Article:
24 December 2013

 Electron micrograph of nano-silver particles

Image: Electron micrograph of nano-silver particles. Image courtesy: Dr Erica Donner

 

Dr Erica Donner is at the cutting edge of her field in environmental biogeochemistry.

She completed most of her undergraduate training at the University of New South Wales and grew up in Australia, but admits she was blessed to work in the United Kingdom and experience international laboratories.

Now based at the University of South Australia, Dr Erica Donner's interests lie primarily in the field of biogeochemistry, with a major emphasis on soil and water/wastewater chemistry. Her research provides a fundamental basis for environmental risk assessment and risk management.

On 8 November, at a ceremony at the UniSA Magill Campus, Dr Donner was announced as one of 201 recipients of ARC Future Fellowships (for funding commencing in 2013). A total of $152 million was awarded to these fellows to undertake research in areas of critical national importance.

Dr Donner said at the ceremony that she was delighted and grateful to receive the fellowship which will be used to investigate the potential spread of silver resistant bacteria.

"This is a research topic that sits at the cross roads between environmental science, human health and the management of new technologies—the new technology in this case is silver nanotechnology which is increasingly used in medicine in the fight against bacterial infections."

Nanoparticles have a greater surface area than larger particles and thus silver nanoparticles have more silver ions on the surface. They are being used as an antimicrobial agent in several ways, and not just in the local hospital.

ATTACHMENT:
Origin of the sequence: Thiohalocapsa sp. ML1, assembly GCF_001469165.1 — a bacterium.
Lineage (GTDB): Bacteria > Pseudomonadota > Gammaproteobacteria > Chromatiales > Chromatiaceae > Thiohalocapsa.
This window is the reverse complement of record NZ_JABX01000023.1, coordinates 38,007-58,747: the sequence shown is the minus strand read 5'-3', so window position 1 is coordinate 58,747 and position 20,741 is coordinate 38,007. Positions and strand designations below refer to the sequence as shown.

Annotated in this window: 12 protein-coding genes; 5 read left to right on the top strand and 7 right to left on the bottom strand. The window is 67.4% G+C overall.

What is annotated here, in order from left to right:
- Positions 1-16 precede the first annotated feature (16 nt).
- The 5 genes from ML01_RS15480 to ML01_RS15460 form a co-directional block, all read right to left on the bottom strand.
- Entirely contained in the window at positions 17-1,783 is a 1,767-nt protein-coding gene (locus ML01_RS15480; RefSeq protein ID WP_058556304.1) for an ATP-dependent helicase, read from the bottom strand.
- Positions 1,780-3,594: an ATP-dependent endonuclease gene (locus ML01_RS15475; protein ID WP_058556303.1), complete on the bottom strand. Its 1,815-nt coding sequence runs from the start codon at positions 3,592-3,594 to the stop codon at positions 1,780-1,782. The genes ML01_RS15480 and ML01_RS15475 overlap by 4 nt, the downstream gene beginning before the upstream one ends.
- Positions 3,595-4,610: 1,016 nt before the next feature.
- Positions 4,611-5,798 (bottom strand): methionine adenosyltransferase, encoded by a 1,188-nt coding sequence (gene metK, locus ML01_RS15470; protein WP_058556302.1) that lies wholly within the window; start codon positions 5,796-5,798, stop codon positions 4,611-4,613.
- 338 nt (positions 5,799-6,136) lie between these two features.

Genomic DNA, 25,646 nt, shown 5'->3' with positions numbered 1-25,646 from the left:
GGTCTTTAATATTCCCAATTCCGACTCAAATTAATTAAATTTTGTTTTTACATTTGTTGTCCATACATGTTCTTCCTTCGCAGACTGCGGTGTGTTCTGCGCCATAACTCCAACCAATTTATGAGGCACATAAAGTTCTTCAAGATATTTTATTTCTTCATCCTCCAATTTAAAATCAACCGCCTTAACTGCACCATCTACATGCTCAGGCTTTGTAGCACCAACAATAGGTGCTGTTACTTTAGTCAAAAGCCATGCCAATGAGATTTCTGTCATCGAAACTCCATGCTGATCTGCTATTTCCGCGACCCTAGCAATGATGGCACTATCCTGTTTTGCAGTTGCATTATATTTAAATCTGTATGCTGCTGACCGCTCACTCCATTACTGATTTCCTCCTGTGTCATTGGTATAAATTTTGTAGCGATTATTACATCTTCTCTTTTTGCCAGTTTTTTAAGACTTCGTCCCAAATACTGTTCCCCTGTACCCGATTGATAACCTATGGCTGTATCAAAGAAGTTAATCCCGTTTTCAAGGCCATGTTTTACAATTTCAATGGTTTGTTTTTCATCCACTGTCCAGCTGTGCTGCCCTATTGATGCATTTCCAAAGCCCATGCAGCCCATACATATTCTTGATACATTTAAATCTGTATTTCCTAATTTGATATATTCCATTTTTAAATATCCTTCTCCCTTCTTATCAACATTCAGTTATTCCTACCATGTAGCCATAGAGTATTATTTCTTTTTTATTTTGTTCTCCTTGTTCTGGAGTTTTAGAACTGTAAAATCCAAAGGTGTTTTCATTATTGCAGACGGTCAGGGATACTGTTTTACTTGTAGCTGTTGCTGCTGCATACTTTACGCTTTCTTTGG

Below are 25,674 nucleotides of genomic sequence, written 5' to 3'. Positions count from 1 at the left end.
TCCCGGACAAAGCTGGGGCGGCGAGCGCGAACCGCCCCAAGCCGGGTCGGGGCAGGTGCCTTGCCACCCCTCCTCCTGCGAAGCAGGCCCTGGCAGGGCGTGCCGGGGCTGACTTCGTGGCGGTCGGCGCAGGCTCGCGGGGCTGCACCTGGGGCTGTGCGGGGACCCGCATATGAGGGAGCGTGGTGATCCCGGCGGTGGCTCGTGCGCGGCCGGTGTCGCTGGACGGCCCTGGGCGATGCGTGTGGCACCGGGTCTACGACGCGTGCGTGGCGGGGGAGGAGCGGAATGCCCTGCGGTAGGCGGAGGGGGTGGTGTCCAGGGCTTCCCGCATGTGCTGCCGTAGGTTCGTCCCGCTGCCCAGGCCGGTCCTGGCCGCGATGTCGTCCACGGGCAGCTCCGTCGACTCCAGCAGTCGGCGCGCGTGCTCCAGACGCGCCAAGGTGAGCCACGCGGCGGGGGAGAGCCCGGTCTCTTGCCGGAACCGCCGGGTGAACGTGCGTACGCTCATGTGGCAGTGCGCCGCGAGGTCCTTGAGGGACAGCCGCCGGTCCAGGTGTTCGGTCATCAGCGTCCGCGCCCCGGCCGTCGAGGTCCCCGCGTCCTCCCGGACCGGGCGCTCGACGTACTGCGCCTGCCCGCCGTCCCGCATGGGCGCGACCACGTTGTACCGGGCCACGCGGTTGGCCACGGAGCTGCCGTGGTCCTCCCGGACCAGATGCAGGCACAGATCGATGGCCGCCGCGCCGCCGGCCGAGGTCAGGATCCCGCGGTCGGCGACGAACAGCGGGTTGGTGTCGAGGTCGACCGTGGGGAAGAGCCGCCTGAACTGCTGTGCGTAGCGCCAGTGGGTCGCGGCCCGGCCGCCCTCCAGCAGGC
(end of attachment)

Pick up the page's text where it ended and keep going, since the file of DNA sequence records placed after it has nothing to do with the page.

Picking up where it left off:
There has been a great increase in the use of silver nanotechnology for non-medical purposes and it is utilised in products such as: socks, shampoos, paint and washing machine surfaces.

However, just as antibiotics have been used for non-medical purposes which, we now know helped to spread the prevalence of antibiotic resistant bacteria, there are concerns the same may happen with wide spread use of nano-silver.

Dr Donner will use her Future Fellowship to investigate microbial silver resistance and cross resistance in key environments, such as hospitals and wastewater to determine whether conditions conducive to the spread of silver resistance may occur.

Dr Donner said the fellowship would allow her the opportunity to travel and collaborate with leading researchers in the field.

"This is a new and very exciting field of research and which can offer great potential benefits to Australia in the future."

For more information about the Future Fellowships funding outcomes please visit the ARC website or view the media announcement kit.